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Spellbinder S

3.33 of 5 stars 3.33  ·  rating details  ·  295 ratings  ·  6 reviews
In the hard-hitting works of Harold Robbins, even the sacred isn't sacred. He takes aim at the world of religious revivalism. They're all over the airwaves-the televangelists-promising eternal salvation for an earthly price. The biggest of them all simply calls himself "Preacher." He begins his career in the foxholes of Vietnam, with a noble goal: spread the word of peace, ...more
Mass Market Paperback, 0 pages
Published May 21st 1983 by Pocket Books (first published 1982)
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A surprise and 1/2 -- this is not a book I would have chosen for myself, but what a fascinating read. It is about Preacher (a pastor in the Vietnam era, he was a medic in the war and was injured..sent home, he finds his calling in preaching to the masses) This was possibly quite the controversial book back in its day, as it does not say nice things about the preaching for money concept (Oral Roberts, the Bakers, Jerry Falwell and the like) A quick read and quite enjoyable.
I picked this book from the floor of a classmate's room in the university out of boredom; oh, was I surprised! I was totally blindsided. It was freaking fantastic. The mixture of the divine and the dirty served as the perfect motif on which the story, about how greed can denigrate and ultimately stop what is pure, thrives. I never finished a book so fast.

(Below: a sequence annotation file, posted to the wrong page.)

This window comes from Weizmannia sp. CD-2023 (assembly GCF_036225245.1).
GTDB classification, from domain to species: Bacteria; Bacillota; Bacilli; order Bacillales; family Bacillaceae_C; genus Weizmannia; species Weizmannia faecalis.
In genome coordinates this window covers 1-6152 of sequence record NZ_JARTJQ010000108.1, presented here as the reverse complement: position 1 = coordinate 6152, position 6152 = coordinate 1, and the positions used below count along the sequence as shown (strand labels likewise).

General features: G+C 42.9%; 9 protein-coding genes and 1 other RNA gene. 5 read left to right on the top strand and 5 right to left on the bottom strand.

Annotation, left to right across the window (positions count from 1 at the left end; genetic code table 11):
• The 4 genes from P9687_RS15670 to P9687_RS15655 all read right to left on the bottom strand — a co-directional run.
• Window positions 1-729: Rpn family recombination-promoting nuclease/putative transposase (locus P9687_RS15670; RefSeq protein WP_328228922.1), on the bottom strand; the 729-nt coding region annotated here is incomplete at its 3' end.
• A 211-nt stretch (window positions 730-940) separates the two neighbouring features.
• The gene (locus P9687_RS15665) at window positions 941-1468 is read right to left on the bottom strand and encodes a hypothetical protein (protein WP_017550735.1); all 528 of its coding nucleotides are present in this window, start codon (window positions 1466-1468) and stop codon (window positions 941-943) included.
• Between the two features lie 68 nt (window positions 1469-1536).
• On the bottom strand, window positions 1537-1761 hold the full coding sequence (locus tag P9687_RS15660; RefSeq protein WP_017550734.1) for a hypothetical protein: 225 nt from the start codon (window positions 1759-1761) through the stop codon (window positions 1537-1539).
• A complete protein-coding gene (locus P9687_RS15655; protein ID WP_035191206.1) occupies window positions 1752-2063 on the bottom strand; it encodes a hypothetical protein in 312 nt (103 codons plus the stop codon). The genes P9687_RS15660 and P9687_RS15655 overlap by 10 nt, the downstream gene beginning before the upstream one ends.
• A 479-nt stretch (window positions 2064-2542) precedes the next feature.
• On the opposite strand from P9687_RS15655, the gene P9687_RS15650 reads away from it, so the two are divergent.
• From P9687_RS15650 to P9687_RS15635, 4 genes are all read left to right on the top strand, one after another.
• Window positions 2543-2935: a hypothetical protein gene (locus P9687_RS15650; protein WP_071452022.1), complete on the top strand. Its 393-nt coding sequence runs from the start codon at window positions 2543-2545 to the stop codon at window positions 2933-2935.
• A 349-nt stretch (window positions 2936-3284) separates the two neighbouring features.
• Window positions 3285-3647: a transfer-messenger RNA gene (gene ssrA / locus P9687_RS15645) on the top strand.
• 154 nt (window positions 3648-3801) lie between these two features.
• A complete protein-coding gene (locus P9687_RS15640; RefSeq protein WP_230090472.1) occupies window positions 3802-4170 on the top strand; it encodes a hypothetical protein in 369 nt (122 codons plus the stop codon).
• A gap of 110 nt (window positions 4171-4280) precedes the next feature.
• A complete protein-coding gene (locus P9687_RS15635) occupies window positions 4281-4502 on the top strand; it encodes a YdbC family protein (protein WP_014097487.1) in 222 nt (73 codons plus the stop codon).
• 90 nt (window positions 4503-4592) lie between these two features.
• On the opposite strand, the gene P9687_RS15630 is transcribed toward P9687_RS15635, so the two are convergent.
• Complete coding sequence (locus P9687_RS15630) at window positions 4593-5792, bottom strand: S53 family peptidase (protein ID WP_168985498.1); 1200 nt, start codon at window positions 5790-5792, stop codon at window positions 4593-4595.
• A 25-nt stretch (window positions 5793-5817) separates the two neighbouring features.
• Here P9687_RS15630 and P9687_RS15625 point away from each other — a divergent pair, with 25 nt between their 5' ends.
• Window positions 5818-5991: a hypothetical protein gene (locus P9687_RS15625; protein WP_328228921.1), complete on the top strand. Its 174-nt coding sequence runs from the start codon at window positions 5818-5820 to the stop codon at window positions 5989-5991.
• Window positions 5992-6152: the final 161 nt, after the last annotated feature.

Sharang Limaye
I wish Spellbinder wasn't my first Harold Robbins book. I had heard a lot about how racy and gripping his novels are. Well, this one's nothing of that sort. Its boring, almost totally devoid of drama and too steeped in American church politics to appeal to an outsider.

Another problem with Spellbinder is that it spends no time in character development. For a book that is entirely about the life of one person, its strange how it sheds such little light on the man's motivations and what led to his
Terry Polston
I am not a fan of evangelist as I believe they are all just in it for the money and are feeding off of other people's sorrow. That said, it is a very well written book.
Victoria Murata
a dated novel about TV evangelists. Interestsing and funny sometimes, but really stereotyped and overdone for the most part.
John Samuel
Great read. lots of flouting of political correctness laws.
Dec 07, 2008 Dinh is currently reading it  ·  review of another edition
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Born as Harold Rubin in New York City, he later claimed to be a Jewish orphan who had been raised in a Catholic boys home. In reality he was the son of well-educated Russian and Polish immigrants. He was reared by his pharmacist father and stepmother in Brooklyn.

His first book, Never Love a Stranger (1948), caused controversy with its graphic sexuality. Publisher Pat Knopf reportedly bought Never
More about Harold Robbins...
The Carpetbaggers A Stone for Danny Fisher The Betsy 79 Park Avenue Never Love a Stranger

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